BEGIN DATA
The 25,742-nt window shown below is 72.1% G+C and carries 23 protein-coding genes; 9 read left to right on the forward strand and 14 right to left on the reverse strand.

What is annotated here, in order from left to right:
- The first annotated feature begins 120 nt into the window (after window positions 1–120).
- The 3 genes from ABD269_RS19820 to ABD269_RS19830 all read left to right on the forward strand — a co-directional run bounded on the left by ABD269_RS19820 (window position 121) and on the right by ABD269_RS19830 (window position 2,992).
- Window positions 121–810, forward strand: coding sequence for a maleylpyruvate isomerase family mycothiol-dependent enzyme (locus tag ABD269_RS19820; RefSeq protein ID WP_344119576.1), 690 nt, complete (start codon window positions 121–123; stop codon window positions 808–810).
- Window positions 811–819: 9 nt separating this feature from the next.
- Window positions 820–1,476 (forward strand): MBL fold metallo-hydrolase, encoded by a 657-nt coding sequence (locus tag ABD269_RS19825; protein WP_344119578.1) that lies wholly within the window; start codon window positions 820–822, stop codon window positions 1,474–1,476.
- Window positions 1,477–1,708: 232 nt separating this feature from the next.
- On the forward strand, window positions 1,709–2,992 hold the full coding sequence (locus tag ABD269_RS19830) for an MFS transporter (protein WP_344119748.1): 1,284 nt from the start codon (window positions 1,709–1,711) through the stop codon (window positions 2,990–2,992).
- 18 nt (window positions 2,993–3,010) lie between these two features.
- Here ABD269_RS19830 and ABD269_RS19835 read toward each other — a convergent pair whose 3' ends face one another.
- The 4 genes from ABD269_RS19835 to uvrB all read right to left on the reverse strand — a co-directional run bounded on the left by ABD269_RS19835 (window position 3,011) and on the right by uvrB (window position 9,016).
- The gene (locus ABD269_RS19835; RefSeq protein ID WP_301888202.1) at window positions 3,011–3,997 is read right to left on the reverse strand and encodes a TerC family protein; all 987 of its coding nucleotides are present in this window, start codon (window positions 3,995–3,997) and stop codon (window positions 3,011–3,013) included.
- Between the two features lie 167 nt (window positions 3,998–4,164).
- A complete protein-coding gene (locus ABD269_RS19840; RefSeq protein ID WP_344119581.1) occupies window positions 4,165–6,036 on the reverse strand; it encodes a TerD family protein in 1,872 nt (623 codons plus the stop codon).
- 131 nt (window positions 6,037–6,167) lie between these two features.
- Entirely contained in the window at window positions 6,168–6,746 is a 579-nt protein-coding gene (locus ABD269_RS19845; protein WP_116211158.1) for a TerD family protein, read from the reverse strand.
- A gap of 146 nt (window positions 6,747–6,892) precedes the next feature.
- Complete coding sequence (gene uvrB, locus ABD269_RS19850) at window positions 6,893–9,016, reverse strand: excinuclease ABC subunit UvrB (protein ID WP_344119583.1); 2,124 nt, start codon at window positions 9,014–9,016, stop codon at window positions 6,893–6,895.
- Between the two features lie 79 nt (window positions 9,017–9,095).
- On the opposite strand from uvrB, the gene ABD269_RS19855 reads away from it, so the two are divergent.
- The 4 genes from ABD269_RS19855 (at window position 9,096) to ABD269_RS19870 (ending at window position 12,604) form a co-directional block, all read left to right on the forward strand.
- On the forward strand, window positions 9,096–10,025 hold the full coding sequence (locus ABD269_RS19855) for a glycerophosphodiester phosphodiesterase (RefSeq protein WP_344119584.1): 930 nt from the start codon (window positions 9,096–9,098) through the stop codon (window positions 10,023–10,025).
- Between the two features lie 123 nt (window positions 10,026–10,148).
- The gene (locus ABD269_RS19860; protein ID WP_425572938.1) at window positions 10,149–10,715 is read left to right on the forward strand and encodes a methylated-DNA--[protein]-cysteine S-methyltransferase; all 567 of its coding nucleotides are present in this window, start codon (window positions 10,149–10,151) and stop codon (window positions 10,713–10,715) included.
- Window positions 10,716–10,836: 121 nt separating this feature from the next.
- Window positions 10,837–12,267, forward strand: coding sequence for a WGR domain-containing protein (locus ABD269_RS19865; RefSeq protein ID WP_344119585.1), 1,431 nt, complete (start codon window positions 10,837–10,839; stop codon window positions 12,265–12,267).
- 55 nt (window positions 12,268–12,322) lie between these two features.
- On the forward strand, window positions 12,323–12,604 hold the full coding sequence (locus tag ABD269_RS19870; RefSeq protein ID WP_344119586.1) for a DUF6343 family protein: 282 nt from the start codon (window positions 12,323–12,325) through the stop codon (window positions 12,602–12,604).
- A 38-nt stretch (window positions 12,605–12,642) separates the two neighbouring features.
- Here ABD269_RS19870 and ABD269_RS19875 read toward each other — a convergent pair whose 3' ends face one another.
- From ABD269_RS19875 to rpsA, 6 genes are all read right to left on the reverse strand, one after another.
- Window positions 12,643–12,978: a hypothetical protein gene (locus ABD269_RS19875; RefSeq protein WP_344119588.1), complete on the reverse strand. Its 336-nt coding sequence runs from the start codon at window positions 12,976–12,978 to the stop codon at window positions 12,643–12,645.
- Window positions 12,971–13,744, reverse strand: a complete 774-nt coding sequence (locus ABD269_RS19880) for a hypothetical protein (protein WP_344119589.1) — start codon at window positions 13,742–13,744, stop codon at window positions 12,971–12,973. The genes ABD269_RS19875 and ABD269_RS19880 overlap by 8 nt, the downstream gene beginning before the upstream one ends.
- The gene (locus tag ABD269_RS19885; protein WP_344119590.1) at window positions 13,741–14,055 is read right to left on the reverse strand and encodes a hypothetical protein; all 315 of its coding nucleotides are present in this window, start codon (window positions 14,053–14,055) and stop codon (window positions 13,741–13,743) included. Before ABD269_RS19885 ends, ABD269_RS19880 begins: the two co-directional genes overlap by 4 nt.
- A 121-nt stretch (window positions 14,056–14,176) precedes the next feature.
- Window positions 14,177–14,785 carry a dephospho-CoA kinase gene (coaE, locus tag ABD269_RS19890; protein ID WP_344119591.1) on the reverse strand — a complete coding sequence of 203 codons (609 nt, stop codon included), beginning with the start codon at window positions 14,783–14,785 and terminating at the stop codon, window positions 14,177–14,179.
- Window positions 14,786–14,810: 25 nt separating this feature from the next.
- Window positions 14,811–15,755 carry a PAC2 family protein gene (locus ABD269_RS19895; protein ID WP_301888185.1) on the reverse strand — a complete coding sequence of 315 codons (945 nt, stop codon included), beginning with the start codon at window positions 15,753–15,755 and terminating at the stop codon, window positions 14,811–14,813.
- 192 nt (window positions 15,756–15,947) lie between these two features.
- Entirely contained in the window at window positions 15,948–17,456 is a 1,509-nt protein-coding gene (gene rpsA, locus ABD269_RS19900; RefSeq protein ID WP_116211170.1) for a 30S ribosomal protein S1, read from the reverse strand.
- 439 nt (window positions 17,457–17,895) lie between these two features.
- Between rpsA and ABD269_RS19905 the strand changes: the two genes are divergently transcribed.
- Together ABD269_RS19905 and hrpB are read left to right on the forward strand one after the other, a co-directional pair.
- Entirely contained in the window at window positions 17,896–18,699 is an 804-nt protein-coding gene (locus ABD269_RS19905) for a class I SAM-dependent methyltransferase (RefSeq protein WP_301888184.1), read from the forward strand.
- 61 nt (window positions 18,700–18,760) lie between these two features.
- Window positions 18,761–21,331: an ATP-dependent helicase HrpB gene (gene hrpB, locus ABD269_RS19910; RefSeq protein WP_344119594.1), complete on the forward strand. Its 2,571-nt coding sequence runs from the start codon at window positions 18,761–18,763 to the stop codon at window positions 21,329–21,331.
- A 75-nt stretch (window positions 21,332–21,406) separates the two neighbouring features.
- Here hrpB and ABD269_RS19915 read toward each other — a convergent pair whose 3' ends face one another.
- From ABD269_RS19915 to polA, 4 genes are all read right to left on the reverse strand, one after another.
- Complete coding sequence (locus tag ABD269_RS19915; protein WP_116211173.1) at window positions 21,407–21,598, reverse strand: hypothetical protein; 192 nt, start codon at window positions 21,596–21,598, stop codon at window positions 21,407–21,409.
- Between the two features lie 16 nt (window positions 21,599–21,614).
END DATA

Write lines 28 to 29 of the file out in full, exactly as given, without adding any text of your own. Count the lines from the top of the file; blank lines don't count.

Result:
- 55 nt (window positions 12,268–12,322) lie between these two features.
- On the forward strand, window positions 12,323–12,604 hold the full coding sequence (locus tag ABD269_RS19870; RefSeq protein ID WP_344119586.1) for a DUF6343 family protein: 282 nt from the start codon (window positions 12,323–12,325) through the stop codon (window positions 12,602–12,604).